Red #1 (courtesy Don), sporting a bright red, exuded a dominant nose of varnish (…yes…), rosewater syrup and red fruits. Heavily scented, almost Burgundian in character. A young wine, undoubtedly, judging from the primary flavours on the palate. Well balanced, its velvety tannins gripping the palate firmly, showing good depth and concentration, but rather short on the finish and yet to develop further complexity. I must say I liked it.

Red #2 (carried back by Hiok from a cellar door purchase), deep inky red with a bright rim, displayed the strangest bouquet of all – a thick metallic note, reminding me of emulsion and, even more strikingly, of anti-parasitic syrup (albendazole comes to mind) that parents love to force on their kids in the good ol’ days. Huge, monolithic, obviously a wine in its infancy, dense and weighty, full of primary fruit flavours, ending in a sweet finish. It seemed disjointed and short initially, eventually becoming more focused with time and food. Still, however, its harsh bouquet didn’t agree with some of us. If a wine can make one recall instantly of anti-parasitic syrup, that’s a serious repulsion. A pity.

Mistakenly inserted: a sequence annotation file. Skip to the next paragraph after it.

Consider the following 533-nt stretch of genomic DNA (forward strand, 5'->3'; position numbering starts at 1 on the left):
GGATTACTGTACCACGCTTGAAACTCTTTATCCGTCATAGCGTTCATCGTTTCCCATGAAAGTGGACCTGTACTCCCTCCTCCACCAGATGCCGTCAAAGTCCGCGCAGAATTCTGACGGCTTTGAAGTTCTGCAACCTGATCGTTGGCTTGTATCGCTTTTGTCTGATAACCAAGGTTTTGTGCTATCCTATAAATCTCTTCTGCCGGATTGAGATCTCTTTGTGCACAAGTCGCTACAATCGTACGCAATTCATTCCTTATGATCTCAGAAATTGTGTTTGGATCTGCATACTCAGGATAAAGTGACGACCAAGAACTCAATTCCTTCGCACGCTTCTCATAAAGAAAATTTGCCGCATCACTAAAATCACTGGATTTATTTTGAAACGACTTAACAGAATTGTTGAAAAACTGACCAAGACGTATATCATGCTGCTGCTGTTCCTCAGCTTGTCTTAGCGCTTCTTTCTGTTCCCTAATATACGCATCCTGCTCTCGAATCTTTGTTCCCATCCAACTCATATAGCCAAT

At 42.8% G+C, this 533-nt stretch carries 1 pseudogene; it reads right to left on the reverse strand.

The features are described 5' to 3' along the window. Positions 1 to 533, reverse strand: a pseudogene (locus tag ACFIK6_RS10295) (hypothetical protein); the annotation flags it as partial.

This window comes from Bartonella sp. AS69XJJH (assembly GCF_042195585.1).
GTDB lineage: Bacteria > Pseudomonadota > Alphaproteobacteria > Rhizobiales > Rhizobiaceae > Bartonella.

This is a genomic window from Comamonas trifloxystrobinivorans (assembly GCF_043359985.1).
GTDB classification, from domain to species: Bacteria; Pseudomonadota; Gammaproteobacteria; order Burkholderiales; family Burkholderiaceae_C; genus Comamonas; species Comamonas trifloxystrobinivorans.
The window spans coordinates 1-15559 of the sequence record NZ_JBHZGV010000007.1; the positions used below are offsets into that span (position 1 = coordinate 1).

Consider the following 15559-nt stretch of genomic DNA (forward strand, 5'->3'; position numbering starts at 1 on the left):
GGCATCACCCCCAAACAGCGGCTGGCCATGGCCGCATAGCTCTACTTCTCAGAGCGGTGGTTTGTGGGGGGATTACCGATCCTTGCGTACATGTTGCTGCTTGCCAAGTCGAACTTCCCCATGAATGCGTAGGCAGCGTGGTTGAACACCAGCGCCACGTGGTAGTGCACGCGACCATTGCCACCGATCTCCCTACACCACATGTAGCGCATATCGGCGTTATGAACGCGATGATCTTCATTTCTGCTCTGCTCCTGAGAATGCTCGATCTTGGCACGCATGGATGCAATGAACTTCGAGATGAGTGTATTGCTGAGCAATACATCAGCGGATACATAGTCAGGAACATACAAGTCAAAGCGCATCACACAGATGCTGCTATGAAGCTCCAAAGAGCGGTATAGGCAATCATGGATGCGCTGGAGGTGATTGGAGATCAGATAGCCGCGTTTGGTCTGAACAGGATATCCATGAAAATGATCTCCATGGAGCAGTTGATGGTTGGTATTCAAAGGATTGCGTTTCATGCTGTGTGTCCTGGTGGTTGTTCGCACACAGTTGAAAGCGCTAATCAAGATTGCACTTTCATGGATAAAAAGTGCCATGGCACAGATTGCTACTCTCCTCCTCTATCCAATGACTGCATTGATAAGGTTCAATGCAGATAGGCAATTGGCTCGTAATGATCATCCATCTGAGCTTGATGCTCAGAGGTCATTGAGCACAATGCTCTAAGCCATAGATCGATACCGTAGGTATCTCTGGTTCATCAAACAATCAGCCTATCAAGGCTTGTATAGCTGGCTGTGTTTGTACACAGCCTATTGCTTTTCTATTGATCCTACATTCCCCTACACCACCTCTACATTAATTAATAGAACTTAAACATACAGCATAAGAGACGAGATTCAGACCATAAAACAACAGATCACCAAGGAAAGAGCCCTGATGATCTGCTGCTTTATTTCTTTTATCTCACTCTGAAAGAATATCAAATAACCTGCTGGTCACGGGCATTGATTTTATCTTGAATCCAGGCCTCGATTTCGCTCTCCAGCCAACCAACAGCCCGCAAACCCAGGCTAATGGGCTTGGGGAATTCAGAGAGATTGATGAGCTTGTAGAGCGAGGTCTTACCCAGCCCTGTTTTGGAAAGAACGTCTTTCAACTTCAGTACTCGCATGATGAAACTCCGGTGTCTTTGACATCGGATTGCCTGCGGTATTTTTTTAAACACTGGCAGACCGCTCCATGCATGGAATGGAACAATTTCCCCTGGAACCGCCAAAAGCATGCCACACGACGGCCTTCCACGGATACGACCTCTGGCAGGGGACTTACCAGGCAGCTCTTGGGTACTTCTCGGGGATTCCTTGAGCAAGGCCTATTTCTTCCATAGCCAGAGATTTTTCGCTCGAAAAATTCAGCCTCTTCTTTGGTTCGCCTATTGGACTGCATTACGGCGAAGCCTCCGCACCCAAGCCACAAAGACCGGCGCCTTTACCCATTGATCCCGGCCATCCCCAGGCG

I had decanted Red #3 hours ago at 12 noon at home, allowing it to air for 6 hours before pouring it back into the washed bottle, the reason being that I remembered my last impression of this wine some 3 years ago was that it’s a huge tannic monster. I had an initial sip just after it was popped. It tasted downright metallic and horrible, to be honest. By the time we had it, the wine had had another 3 hours of airing in bottle. By then, it had mellowed, perhaps in fact way too mellowed, for it was surprisingly muted on the nose, the flavours of raspberries and sweet licorice coming through only on the palate. Rich and concentrated, but unfortunately not distinctive, lacking in depth and secondary development in spite of almost 10 years of bottle age. Quite a bit of a disappointment. Perhaps I shouldn’t have aired it for so long.